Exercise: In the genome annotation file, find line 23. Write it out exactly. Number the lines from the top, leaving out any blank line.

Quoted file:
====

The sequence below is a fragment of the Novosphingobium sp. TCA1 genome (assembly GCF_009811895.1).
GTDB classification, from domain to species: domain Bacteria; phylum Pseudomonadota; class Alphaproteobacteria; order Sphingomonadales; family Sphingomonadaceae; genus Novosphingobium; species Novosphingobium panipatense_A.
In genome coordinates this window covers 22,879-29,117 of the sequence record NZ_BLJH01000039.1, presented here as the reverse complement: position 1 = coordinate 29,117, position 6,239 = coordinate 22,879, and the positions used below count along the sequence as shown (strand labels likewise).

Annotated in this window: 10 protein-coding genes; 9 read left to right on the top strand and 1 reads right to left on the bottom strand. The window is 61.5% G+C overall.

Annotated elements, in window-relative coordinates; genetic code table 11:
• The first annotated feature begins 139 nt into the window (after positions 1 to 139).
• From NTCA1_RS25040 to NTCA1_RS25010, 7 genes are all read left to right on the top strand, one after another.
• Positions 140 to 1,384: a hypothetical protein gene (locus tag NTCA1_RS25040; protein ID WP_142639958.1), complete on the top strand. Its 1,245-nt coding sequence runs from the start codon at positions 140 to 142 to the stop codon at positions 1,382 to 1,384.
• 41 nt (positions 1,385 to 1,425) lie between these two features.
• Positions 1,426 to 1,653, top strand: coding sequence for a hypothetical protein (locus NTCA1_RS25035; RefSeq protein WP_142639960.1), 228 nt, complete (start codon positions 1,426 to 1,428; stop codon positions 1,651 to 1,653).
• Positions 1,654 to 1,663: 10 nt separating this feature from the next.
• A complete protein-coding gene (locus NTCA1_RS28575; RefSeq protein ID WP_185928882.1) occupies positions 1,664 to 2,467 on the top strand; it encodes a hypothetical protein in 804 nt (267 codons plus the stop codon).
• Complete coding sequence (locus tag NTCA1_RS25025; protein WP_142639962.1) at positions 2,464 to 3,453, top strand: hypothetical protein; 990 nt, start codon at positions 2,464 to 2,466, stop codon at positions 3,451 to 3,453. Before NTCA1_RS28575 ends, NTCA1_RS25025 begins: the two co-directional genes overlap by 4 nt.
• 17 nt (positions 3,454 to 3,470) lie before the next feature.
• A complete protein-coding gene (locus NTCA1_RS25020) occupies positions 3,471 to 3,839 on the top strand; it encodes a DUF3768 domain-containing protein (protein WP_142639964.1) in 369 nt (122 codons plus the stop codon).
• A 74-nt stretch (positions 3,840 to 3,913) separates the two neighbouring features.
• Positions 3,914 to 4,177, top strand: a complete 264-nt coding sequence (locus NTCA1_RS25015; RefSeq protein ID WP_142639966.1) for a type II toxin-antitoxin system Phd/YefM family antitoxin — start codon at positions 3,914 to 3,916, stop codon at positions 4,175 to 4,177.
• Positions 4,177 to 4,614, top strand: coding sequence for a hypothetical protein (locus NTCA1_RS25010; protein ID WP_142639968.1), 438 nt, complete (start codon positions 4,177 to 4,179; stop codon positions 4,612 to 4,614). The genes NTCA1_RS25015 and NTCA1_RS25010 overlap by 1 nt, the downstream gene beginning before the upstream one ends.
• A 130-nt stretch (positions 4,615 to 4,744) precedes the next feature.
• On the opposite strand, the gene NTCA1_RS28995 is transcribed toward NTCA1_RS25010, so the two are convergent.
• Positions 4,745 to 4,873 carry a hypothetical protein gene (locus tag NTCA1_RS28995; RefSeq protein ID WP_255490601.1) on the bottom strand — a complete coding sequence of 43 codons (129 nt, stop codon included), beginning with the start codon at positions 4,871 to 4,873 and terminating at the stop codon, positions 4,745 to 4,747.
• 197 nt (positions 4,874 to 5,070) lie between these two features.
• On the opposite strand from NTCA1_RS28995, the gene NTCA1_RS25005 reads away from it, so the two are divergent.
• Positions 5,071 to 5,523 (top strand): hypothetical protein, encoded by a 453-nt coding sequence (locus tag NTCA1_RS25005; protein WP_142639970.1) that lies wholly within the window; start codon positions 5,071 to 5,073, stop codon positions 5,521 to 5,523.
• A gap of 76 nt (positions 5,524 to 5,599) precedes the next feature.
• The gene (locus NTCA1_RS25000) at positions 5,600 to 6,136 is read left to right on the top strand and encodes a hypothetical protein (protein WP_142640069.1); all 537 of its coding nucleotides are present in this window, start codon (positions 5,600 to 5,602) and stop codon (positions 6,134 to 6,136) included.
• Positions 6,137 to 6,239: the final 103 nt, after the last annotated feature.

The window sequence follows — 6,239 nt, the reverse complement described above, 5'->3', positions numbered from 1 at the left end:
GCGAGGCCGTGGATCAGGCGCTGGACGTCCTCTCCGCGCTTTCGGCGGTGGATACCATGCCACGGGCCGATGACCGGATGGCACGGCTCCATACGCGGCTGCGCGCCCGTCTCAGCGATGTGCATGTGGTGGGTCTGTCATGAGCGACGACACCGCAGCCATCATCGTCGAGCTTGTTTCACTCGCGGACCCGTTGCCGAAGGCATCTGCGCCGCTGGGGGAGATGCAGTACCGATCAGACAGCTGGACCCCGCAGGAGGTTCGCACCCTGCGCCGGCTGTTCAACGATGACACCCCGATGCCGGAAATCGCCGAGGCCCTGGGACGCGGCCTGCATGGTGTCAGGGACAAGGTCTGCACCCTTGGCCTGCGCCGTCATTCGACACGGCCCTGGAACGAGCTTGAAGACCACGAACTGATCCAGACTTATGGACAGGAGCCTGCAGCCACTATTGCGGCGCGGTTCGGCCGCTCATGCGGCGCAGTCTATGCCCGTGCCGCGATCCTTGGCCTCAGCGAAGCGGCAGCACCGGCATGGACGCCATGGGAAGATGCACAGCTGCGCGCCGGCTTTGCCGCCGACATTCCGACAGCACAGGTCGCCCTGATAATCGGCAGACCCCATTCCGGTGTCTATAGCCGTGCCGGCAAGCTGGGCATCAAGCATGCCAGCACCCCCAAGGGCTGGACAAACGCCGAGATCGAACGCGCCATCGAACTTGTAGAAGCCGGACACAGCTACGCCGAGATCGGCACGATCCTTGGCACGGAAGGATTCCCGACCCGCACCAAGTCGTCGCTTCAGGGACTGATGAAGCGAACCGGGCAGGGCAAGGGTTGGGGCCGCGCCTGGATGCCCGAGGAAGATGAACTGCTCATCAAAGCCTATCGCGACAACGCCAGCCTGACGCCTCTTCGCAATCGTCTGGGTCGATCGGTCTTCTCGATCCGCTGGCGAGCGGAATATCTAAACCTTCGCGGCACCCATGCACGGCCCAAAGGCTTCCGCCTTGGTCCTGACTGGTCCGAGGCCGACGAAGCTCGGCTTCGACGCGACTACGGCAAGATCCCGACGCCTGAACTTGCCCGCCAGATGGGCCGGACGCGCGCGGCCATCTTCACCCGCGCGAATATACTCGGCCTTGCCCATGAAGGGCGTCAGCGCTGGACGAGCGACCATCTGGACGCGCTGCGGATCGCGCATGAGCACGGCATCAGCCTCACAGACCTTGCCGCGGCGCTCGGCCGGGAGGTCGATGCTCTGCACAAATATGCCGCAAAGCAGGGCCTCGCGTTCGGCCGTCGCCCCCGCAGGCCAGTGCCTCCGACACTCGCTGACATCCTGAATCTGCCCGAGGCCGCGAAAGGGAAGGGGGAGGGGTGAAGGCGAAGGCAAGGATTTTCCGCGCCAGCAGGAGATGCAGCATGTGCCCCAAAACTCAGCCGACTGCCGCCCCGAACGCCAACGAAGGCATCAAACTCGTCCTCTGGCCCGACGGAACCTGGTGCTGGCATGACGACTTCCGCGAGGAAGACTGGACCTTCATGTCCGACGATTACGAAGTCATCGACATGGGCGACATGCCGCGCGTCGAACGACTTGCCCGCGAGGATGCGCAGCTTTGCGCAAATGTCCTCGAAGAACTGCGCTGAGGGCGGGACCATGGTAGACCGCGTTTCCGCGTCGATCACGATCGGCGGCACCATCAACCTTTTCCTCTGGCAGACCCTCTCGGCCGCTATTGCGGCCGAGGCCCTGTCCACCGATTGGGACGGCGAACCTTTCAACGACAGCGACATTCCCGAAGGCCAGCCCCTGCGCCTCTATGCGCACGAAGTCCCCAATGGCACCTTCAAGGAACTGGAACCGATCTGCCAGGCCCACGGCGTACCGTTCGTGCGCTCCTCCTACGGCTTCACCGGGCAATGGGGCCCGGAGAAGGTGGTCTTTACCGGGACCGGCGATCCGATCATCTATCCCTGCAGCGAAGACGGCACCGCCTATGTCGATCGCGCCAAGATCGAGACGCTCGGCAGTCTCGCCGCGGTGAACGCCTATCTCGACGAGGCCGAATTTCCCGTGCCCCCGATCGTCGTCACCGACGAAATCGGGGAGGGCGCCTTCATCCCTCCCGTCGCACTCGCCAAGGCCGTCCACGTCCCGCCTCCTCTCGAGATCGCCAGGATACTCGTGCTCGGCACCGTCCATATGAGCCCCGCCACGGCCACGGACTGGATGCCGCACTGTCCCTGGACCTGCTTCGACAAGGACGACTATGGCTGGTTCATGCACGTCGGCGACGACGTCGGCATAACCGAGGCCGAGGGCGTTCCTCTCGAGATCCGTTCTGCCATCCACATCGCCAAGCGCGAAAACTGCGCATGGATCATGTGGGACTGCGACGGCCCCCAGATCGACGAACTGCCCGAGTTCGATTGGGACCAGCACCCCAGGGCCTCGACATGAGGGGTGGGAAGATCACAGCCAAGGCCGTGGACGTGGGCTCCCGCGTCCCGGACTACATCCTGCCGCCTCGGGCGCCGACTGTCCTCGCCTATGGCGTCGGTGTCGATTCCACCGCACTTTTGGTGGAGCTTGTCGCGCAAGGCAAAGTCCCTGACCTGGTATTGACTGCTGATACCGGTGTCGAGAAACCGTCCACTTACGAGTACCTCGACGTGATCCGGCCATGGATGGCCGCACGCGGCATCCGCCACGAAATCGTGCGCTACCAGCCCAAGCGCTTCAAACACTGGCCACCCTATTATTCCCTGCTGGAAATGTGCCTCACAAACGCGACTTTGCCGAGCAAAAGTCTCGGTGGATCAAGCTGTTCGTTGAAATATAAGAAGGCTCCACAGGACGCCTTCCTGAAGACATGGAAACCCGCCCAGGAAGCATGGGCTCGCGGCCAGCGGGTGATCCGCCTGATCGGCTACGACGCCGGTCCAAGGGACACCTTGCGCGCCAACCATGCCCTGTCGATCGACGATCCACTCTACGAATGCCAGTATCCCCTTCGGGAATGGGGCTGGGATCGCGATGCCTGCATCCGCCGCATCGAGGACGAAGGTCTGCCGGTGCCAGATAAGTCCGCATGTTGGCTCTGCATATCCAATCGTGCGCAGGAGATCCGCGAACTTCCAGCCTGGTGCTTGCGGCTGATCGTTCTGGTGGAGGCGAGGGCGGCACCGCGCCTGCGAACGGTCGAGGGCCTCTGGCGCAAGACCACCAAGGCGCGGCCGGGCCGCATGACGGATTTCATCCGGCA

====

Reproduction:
• On the opposite strand from NTCA1_RS28995, the gene NTCA1_RS25005 reads away from it, so the two are divergent.